Pig iron is an intermediate outcome obtained from a smelting\iron ore in a blast furnace. It is an amalgamation of 92% iron, up to 3.5% carbon, and fragments of manganese, silicon, sulfur, phosphorus, and impurities.
The traditional shape of the modulus used for pig iron ingots was a branching structure formed in sand, with many individual ingots at right angles to a central channel or runner, resembling a litter of piglets being suckled by a sow. When the metal had cooled and hardened, the smaller ingots (the pigs) were simply broken from the runner (the sow), hence the name pig iron.
It has been widely used since the time of the industrial revolution and continues to impact our day-to-day lives in its many forms.
How is Pig Iron Produced?
Pig iron is formed as a result of the smelting of iron ore in a blast furnace. With the help of dolomite and limestone, the coke reduces the iron ore as a flux for eradicating the impurities. The resultant liquefied iron is then cast in the pig machine, which results in the production of pig iron.
Pig iron is produced in two categories, to conjugate with diversified fields. These are:
Attributes of Pig Iron
Pig iron has limited applications but support in diversified fields. The features of pig iron are as follows:
Making Casting Iron from Pig Iron
Cast iron products are produced from pig iron by removing carbon and sulfur from the molten metal in the furnace. It is obtained as a result of the refining process of the metal and is preferred by numerous foundries to amalgamate with feedstock materials and scrap. This is accomplished due to the presence of high percentage of iron,lower impurity, reduced gangue, and purity of chemical composition. Cast iron involves scrap metal as well as steel that add to the benefits of the metal. Previously, cast iron was used to construct buildings but now is used to make heavy bottomed pans which can withstand high heat.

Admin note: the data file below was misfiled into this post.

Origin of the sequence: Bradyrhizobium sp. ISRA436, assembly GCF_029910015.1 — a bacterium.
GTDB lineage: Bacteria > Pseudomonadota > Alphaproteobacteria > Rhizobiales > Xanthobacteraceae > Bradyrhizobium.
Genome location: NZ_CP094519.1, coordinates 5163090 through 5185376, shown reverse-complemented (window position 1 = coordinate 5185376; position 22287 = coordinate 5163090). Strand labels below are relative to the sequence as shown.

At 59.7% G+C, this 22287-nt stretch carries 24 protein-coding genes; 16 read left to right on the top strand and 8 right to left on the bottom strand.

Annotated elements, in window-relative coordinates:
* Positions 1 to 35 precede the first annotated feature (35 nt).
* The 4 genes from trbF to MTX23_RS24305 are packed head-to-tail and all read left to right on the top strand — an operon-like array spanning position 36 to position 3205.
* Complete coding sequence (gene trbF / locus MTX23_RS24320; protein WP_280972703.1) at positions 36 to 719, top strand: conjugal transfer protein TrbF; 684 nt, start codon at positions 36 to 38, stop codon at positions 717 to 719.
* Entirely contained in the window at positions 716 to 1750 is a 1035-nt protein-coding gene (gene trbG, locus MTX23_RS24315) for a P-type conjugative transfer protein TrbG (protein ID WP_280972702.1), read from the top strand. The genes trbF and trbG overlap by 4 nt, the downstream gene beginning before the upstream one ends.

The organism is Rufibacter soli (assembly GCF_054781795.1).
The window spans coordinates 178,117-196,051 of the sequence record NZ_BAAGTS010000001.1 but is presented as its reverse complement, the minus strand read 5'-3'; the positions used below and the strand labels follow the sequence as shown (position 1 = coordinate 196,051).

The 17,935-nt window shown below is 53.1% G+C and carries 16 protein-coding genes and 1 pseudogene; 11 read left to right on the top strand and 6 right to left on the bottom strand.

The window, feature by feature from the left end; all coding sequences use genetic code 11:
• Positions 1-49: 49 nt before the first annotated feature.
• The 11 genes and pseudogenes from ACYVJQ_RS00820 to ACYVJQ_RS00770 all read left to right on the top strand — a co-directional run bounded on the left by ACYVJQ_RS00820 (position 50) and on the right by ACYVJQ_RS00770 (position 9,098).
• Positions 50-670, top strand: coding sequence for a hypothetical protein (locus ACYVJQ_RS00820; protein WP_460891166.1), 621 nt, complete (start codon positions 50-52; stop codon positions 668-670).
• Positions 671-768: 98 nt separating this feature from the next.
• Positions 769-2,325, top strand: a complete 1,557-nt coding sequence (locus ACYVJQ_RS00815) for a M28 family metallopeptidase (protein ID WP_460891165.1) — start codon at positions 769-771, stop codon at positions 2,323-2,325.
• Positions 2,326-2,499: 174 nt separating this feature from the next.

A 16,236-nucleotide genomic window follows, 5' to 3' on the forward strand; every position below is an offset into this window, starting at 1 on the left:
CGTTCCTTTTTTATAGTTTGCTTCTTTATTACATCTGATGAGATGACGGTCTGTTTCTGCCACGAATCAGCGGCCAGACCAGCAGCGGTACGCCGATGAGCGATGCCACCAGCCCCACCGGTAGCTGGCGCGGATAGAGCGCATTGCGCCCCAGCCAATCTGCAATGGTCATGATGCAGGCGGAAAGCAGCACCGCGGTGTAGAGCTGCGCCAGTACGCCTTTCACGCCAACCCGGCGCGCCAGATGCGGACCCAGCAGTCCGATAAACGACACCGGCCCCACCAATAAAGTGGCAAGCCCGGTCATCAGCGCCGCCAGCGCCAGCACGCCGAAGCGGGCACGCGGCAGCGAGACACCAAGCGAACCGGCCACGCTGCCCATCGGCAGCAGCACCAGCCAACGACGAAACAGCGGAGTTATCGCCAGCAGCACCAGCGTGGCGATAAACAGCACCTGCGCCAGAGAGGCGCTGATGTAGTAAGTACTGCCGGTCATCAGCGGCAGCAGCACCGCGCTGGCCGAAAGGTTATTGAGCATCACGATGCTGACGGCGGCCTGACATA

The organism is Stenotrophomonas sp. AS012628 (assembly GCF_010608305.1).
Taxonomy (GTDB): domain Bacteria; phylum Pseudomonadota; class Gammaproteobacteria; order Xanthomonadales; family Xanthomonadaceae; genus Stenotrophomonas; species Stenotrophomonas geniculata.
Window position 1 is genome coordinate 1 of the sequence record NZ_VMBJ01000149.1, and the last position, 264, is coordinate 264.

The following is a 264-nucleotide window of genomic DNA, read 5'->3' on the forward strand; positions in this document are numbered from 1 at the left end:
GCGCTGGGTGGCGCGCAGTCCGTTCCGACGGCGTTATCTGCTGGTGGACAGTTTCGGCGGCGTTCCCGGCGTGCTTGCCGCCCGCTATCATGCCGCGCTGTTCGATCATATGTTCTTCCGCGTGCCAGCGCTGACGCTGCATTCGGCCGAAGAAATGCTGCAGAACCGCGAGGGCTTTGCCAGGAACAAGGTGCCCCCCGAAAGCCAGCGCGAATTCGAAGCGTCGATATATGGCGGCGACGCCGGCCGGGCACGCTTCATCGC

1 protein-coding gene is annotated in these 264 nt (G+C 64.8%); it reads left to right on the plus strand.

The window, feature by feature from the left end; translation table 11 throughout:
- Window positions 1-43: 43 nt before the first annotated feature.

Importance of Pig Iron
Pig iron is known for its high carbon content, which makes it brittle while pure iron has a low content of carbon and minor level of impurity, contributing to the strength of the metal. It has a lower melting point in comparison to steel and iron which also helps produce a low-grade iron, named grey iron.
Obtaining Other Metals from Pig Iron
In the process of making pig iron various impurities are received. During the cooling of these impurities, different types of other materials are obtained. For example, iron carbide is formed with the combination of iron and carbon during the cooling, graphite which is used as the lead of a pencil is also obtained from the residual carbon from the smelting process, and others. The diversified manufacturers in India utilize pig iron as a raw material in order to obtain various other steel and iron products.